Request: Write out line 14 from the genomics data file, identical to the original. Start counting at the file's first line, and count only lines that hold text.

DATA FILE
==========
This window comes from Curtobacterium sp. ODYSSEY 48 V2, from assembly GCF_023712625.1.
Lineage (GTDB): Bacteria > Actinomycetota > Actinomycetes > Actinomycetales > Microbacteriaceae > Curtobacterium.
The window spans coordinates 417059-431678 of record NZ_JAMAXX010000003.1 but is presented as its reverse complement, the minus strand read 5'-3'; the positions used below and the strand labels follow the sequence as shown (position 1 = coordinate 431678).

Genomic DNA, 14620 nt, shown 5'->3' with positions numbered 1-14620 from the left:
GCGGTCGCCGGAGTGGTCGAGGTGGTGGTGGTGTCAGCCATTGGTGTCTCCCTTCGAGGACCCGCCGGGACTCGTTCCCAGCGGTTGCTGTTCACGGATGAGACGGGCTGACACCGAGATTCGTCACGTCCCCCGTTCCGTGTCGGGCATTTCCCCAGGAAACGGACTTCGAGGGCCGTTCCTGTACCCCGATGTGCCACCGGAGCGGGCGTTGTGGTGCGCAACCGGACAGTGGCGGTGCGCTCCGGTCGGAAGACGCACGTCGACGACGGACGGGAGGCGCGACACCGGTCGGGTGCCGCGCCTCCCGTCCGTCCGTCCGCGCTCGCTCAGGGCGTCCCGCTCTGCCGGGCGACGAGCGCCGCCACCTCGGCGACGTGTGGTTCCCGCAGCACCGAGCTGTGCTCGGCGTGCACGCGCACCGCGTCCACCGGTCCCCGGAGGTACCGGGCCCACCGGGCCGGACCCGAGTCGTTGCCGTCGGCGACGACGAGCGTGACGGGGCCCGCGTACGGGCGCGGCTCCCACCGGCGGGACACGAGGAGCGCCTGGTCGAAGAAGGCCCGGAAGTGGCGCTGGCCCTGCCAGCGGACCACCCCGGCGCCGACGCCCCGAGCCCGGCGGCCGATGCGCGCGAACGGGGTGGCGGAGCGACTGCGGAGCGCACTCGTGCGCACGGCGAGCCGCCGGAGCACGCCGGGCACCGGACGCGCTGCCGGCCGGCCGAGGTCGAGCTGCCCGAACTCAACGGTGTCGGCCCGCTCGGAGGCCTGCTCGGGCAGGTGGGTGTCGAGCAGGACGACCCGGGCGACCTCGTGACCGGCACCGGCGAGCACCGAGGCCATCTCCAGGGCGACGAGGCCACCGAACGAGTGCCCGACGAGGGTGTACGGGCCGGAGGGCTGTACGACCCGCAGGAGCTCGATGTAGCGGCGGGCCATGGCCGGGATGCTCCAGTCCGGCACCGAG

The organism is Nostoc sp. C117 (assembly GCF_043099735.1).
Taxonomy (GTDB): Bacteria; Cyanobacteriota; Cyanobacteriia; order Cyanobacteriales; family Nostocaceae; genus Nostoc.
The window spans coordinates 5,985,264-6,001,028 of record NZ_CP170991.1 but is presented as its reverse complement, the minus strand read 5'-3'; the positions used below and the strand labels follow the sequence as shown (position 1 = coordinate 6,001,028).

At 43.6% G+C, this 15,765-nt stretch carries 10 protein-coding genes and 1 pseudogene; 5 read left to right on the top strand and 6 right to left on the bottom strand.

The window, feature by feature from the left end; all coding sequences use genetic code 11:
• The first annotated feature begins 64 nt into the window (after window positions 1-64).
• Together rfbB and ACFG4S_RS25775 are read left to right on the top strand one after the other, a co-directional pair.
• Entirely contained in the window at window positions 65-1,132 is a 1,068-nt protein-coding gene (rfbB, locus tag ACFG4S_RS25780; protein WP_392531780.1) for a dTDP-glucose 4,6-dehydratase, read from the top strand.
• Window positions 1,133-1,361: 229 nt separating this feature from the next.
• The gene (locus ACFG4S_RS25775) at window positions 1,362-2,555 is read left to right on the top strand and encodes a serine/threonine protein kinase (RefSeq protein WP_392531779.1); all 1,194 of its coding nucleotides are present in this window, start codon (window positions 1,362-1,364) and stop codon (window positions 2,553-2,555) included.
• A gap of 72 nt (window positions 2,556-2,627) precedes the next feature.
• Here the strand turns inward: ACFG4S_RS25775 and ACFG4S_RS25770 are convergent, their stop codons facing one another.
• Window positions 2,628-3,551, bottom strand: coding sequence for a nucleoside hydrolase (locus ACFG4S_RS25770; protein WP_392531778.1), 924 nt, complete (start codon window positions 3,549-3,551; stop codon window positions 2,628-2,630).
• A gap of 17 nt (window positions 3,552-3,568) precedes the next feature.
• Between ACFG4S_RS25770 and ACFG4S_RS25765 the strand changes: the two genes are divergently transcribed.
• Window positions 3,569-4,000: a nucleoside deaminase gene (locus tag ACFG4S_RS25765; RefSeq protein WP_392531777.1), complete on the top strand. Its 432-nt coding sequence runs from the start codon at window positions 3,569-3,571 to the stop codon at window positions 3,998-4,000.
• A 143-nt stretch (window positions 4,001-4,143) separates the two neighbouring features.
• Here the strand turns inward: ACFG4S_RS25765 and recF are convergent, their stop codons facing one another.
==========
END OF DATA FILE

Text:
• Window positions 1,133-1,361: 229 nt separating this feature from the next.